Mark Boulton

European Molecular Biology Laboratory

Leading digital communications at the world's premier life sciences laboratory.

The European Molecular Biology Laboratory (EMBL) is one of the world's leading life sciences organisations. Located at six sites across Europe, EMBL is home to several thousand researchers working in fields such as Genomics and Bioinformatics. I led Digital Communications at EMBL for a couple of years with the remit of building a new design system, publishing platform, and delivery network across the organisation.


  • Design Director


  • Design Leadership
  • Strategy
  • Design system and tooling
  • Information architecture
  • Web design
  • Product management

Digital Strategy

The strategy on which we operated was centred on supporting the EMBL communications strategy, which focussed on three core goals: Raise EMBL's profile, Build Cohesion, Enable Engagement.

Raise EMBL's profile

"We are working to build recognition of and support for EMBL. We want people to know our name; to understand, at a basic level, what we do; and to support and interact with EMBL."

The digital products we made, and the channels we supported, were the ways in which EMBL's varied users have a relationship with the EMBL brand.

Delivery goals

  • Build a new web destination for EMBL that delivers to user need and supports the EMBL Communications Strategy.
  • Media Engagement: Support the needs of our Media Engagement team by providing digital tools, services and platforms.

Build cohesion

"EMBL is engaged in a wide variety of activities and missions across six different sites, and we collaborate across a diversity of research communities. Each EMBL site has its own specialisms, character, context and aims and contributes to EMBL's vision in enabling scientists worldwide to discover the secrets of life. We are working to foster a sense of shared endeavour and purpose across our activities, as well as developing a sense of pride within the organisation."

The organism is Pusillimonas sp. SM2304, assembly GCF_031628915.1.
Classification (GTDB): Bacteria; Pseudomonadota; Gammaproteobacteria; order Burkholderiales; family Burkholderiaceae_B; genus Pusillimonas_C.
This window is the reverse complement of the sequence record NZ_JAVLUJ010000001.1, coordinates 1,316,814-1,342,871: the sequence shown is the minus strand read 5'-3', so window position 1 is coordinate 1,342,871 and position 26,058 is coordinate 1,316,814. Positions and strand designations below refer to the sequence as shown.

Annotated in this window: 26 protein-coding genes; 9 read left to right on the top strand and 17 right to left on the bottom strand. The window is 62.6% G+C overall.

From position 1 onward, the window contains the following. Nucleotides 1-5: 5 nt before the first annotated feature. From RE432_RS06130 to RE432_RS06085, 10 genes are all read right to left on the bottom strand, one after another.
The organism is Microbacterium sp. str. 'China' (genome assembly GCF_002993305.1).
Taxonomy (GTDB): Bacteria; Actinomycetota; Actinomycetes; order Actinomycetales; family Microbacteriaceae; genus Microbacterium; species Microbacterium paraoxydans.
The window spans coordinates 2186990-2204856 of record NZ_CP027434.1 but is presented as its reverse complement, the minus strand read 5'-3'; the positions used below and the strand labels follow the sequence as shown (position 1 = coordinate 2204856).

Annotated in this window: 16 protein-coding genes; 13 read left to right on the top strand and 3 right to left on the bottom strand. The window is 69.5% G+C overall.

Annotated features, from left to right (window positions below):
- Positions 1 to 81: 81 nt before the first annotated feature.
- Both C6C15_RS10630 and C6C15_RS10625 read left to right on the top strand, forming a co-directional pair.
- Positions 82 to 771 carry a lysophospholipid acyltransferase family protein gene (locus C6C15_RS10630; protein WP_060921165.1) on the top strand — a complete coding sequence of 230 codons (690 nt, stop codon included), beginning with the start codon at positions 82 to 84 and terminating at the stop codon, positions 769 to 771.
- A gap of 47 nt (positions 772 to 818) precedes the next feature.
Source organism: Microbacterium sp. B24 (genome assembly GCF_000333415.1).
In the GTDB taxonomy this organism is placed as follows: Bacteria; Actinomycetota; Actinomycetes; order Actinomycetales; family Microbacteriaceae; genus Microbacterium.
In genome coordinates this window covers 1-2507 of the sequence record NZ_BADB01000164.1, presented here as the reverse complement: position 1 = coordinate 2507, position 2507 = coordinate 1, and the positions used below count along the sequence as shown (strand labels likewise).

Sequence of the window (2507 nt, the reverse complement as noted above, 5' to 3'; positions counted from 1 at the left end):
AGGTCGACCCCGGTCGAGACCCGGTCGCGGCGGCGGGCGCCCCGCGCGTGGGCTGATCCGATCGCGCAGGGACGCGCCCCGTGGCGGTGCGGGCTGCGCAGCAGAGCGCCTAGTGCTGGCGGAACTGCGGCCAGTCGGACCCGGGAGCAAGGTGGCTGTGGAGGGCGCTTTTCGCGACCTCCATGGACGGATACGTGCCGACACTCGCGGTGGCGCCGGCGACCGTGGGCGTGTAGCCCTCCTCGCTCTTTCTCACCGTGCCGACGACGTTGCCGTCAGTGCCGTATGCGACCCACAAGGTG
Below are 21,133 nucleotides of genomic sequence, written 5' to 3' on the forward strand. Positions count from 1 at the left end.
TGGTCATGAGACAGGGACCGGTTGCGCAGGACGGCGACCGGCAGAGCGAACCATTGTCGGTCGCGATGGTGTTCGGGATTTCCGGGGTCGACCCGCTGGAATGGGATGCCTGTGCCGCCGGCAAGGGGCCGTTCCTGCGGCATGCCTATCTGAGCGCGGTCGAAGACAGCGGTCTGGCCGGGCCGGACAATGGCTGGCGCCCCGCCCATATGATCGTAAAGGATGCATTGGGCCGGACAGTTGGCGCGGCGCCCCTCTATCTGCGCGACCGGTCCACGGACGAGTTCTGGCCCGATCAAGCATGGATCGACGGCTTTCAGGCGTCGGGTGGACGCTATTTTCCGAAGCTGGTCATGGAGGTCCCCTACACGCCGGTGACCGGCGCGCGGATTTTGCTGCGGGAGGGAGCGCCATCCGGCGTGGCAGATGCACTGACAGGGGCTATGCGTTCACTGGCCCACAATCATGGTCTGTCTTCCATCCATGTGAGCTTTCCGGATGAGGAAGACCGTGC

We delivered to this by ensuring consistent, appropriate user experiences built with the EMBL brand. Users of digital products, services, and content interact with many EMBL touchpoints. Our aim was to focus on these through a holistic, systematic approach to our work.

Delivery goals

  • Branding: Work with Design and Strategy to reflect the EMBL brand in all digital channels.
  • Design system: To expand the scope of the EBI visual framework to encompass all of EMBL.

Enabling engagement

"We support the EMBL community in engaging with stakeholders through developing tools, channels, content and resources. Whether you are recruiting at a career fair, presenting EMBL at a scientific conference or giving an interview to a radio station, we can support you in a variety of ways."

A systematic approach to building cohesion was expressed through the production and distribution of templates, tools and systems. We supported conversations between EMBL and its various stakeholders by providing a self-service platform of communications tools.

Delivery goals

  • Empowering internal teams: Provide self-service templates, tools, systems, processes.
  • Supporting conversations: be a platform rather than a content repository

How did we do this?

By building a cross-organisation, multi-disciplinary digital-native team, we delivered the strategy in the following way:

  • Iteratively, collaboratively, and openly. We did not work waterfall, but continuously delivered the highest priority digital products, services and channels.
  • User insight. Our decisions will be guided and informed by user insight and data, with internal and external users.
  • Measurable & accountable. We will define metrics upon which to measure our success and report on them regularly.

Dialing up and down the EMBL brand

With such a diverse portfolio of products and services, users and stakeholders, it was important that any design system we developed was not a one-size-fits-all solution; it needed to adapt to its environment. We started by understanding and modelling the landscape. This comes from two places: research and content. By thoroughly auditing all content and servcies across EMBL, it gave us a clear of idea of the map. By speaking with users, we could understand the pain points, or even those places where users had gone through the pain and – whilst we might see a personal need to redesign a service – it was not in user's best interests at all.

Modelling these outputs, we created a brand canvas – a tool we developed to help us make decisions. A quadrant diagram showing the audience types and their proximity to EMBL, against the level of brand 'volume'. In the initial scrappy sketches above, you can see where we've pressure tested these as a tool by mapping not just single entities such as brands, or services, but user journeys. We could see that as a user starts a relationship with EMBL, it changes over the course of a single user journey, but also over time – sometimes years.